After 150 years of colonialism — of Indian residential schools, of the Indian Act and the presence of Indian hospitals where First Nations and Métis people received second-class health care — the power of health-care decision making should not be left in patriarchal hands so clearly linked to the past.
Yet in Ontario, the Ford government is turning back the clock as it proceeds with the formation of the new super health care agency, Ontario Health. The new agency’s creation means blowing apart much of the current health-care delivery system — Cancer Care Ontario, eHealth Ontario and Local Health Integration Networks and others — and centralizing decision-making power to save money.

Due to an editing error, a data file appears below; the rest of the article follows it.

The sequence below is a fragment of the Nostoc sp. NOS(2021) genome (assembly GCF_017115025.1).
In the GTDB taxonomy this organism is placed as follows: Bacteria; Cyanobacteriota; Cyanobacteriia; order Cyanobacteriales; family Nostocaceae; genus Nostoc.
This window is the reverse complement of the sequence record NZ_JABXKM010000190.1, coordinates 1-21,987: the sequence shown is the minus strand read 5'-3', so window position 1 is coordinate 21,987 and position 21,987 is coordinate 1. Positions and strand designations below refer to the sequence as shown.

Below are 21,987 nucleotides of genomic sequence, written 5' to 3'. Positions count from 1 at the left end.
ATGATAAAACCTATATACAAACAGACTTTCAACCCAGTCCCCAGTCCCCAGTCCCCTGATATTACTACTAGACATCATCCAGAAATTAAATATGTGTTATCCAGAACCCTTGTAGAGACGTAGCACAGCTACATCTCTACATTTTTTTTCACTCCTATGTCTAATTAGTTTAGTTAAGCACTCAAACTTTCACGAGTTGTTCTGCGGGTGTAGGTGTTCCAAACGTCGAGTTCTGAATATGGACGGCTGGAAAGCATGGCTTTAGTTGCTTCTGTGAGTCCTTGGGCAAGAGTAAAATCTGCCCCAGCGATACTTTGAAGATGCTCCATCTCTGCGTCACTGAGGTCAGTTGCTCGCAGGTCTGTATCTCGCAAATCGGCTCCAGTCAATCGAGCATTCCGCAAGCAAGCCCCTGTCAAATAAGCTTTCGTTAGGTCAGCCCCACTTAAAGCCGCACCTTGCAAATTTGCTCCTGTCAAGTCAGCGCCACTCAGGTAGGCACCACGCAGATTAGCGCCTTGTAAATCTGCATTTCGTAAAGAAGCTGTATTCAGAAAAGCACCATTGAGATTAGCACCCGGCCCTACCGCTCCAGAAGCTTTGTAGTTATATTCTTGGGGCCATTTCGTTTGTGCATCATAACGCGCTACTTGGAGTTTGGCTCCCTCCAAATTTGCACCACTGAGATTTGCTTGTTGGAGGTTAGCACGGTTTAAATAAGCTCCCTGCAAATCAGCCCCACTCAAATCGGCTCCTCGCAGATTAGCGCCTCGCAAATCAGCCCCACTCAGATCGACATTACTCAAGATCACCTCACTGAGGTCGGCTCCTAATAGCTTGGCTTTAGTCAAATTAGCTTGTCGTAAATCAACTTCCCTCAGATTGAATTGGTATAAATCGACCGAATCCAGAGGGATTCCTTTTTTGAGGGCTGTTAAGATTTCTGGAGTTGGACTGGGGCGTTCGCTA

Or, as Health Minister Christine Elliott calls it, “modernizing” the system.
But by centralizing health care decisions, the Ontario government is doing exactly the opposite, returning to a top-down approach where health-care needs are decided by the few for the many.
The new agency threatens to derail nearly three years of negotiations between Ontario, the federal government and Nishnawbe Aski Nation (NAN) concerning turning over decision-making power about health care to 49 northern nations so they can bring health-care services closer to home. MORE